Meanwhile, Purple is likewise known for their own sense of humor and memes. That said,  the brand combines its own humorous content with more “traditional” promotional posts that feature influencers.


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“I’m really picky about pillows and this one checks all my requirements. If only Stanley knew how to share.” – @britttten The one. The only. The Purple Grid Hex. The Purple Harmony pillow instantly adapts to your head and neck for personalized, premium comfort. Get yours today at

A post shared by Purple (@purple) on Nov 14, 2019 at 11:37am PST

The takeaway here is that brands have so many options when it comes to creativity and setting themselves apart from competitors.

Of course, you need to know who your competitors are before you start stressing over content creation. That’s why analysis is so important.

How to spot your social competitors

The simplest way to find competitors is through a simple Google search. Look up your most valuable keywords, phrases and industry terms to see who shows up.

For example, if you sold various soaps, “handmade natural soaps” would be a great keyword to investigate. Excluding major retailers like Amazon and Bath & Body Works, take a look at who’s popping up in your space both organically and via ads.

Then, you’ll want to take a look at who’s active on social media. In this particular case, Wild Soap is a smaller operation with an active, thriving social presence. This means they’re a great candidate to track.


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Last day to bid on 36 bars of our wildly aromatic soap at the @1percentftp auction. See their feed for more info. . . . . . #onepercentforheplanet #beonepercentbetter #onepercentbetter #naturalsoap #organicsoap #AWSB #doitfortheplanet #auctions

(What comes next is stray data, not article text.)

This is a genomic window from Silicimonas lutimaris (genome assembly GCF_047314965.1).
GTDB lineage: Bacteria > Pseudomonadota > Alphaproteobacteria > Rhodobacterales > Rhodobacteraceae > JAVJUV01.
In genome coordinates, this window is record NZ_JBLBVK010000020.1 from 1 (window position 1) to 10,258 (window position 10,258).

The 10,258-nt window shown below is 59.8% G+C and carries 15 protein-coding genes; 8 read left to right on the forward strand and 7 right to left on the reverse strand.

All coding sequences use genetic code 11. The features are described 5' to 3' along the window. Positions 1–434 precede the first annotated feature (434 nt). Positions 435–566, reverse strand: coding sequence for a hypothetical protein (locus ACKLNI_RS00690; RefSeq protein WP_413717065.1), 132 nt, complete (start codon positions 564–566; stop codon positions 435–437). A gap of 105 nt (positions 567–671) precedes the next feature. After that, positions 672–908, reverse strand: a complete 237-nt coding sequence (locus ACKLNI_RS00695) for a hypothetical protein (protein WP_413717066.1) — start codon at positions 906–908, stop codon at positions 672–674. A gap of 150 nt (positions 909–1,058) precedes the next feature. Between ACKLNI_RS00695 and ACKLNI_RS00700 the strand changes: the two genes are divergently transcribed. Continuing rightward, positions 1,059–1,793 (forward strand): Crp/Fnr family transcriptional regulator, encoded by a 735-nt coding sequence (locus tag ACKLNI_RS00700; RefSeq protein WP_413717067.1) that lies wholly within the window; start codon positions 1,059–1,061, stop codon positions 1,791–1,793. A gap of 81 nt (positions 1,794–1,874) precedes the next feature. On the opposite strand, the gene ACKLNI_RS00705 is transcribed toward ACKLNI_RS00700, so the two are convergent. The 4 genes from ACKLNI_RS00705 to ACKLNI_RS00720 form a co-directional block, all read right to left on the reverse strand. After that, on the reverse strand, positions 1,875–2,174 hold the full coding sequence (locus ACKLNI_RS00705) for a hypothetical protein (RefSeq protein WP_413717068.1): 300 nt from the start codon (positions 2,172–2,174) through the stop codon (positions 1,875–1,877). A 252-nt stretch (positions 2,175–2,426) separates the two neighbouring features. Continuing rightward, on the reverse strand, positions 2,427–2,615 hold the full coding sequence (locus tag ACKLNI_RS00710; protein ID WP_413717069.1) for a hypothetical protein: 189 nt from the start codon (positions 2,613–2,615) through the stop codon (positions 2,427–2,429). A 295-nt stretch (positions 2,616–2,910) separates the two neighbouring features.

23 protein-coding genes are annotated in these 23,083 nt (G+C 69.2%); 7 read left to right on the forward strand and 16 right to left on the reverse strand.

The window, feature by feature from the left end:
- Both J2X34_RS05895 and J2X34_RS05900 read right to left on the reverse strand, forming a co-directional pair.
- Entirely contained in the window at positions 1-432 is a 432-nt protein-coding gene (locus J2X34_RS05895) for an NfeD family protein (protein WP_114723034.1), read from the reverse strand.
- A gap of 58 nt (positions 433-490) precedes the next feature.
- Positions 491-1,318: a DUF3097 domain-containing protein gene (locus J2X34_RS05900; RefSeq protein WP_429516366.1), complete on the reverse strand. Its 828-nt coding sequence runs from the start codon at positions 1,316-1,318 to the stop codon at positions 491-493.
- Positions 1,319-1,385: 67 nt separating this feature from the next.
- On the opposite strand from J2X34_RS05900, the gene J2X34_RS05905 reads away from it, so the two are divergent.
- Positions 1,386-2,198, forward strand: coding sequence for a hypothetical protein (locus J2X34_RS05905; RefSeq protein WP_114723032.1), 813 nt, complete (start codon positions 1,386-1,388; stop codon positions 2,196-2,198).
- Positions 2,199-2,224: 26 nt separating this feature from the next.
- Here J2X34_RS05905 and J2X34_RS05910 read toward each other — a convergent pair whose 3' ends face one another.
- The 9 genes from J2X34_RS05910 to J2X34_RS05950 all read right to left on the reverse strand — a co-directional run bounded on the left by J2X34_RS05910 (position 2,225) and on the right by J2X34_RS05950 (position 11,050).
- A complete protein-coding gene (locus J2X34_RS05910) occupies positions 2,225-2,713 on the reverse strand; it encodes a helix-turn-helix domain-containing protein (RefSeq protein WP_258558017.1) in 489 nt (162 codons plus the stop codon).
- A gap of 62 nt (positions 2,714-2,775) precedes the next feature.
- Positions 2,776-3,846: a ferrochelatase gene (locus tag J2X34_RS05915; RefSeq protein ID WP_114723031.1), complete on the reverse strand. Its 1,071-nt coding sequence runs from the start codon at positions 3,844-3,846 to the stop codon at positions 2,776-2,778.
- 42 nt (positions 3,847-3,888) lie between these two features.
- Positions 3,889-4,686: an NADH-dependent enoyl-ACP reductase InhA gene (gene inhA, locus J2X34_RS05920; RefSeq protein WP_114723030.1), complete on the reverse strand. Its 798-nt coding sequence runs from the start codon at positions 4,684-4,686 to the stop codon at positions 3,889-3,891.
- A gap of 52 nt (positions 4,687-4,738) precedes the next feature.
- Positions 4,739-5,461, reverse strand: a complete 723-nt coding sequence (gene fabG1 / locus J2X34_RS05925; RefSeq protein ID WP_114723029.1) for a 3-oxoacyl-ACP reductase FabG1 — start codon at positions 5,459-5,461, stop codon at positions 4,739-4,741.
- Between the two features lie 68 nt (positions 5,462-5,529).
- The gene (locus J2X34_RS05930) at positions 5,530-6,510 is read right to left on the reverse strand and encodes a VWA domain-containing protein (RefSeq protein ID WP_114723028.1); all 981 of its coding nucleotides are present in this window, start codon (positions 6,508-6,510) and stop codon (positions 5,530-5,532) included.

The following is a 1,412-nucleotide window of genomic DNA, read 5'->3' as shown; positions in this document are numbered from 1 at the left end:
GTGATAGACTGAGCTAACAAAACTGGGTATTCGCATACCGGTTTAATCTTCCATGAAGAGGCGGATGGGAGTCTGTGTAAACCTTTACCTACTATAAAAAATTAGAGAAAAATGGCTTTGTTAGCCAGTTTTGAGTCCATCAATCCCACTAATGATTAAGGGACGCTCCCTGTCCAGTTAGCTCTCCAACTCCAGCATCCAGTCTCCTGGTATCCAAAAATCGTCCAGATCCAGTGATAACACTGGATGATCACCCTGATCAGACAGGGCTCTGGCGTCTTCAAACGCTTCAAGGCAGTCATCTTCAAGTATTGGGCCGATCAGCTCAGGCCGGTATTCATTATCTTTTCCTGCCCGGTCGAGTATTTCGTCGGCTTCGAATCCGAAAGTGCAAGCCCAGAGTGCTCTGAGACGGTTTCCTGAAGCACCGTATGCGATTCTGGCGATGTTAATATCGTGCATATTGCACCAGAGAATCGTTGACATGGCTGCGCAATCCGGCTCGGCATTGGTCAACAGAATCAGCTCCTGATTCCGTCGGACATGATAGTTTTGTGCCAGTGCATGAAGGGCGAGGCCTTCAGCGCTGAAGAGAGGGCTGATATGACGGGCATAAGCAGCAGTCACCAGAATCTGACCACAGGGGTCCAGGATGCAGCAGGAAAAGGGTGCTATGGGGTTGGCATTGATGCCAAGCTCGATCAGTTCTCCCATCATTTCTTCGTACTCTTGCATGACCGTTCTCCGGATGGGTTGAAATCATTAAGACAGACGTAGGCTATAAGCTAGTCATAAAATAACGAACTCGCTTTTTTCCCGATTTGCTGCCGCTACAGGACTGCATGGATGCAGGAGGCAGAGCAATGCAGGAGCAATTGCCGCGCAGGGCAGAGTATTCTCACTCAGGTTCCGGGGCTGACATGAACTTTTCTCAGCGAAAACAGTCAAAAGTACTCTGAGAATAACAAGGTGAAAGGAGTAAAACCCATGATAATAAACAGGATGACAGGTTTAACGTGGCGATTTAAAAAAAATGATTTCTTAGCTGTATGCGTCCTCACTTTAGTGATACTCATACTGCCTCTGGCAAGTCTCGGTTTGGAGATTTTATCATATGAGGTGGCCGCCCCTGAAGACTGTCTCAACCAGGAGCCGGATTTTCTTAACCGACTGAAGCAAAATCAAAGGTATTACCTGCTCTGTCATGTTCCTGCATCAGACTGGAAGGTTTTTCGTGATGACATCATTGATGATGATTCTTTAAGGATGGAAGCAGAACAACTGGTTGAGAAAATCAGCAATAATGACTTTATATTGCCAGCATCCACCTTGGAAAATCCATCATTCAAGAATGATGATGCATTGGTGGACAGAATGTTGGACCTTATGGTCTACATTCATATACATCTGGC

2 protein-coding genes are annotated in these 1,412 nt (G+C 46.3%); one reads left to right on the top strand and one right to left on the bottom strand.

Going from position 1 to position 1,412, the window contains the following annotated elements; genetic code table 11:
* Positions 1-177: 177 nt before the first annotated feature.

A post shared by A Wild Soap Bar, LLC (@awildsoapbar) on Dec 9, 2019 at 1:23pm PST

After identifying some of your industry rivals, you can use social media competitive analysis tools such as those found in Sprout to quickly compare competitor performance to your own.

See what they’re posting on Facebook. Contrast your Twitter engagement with theirs. Find out how they’re tagging their content on Instagram. Optimize your own strategy. Rinse and repeat.

You can also go a step further using Sprout’s Advanced Listening. Using social listening, you can spotlight unfiltered consumer feedback regarding competitors, as well as their products and services.

You get the added bonus of discovering honest conversations about your own brand you may have otherwise missed.

5. Create and curate engaging social content

Your social media marketing strategy is obviously centered around content.

At this point, you should have a pretty good idea of what to publish based on your goal and brand identity. Similarly, you probably feel confident in which networks to cover.

But what does engaging social content look like and how do you make it happen? The principles below can help.

Sticking to content themes

One of the toughest challenges to visual content is creating it on a day-to-day basis. According to data from Venngage, one-third of marketers struggle with creating compelling visuals.

This highlights how important highly-visual content is to marketers and the people they want to reach. That’s why building content themes is a great approach to sectioning out your content.

Instagram is arguably the best channel for content themes given that it’s totally visual. For example, Postmates does an amazing job at keeping their Instagram feed consistent, colorful and aesthetically pleasing.

Sticking to a content theme makes it easier to build out your content calendar. For example, you might cycle between memes, product photos and user-generated content while sticking to a rotating color scheme. Check out how Profitec does exactly that.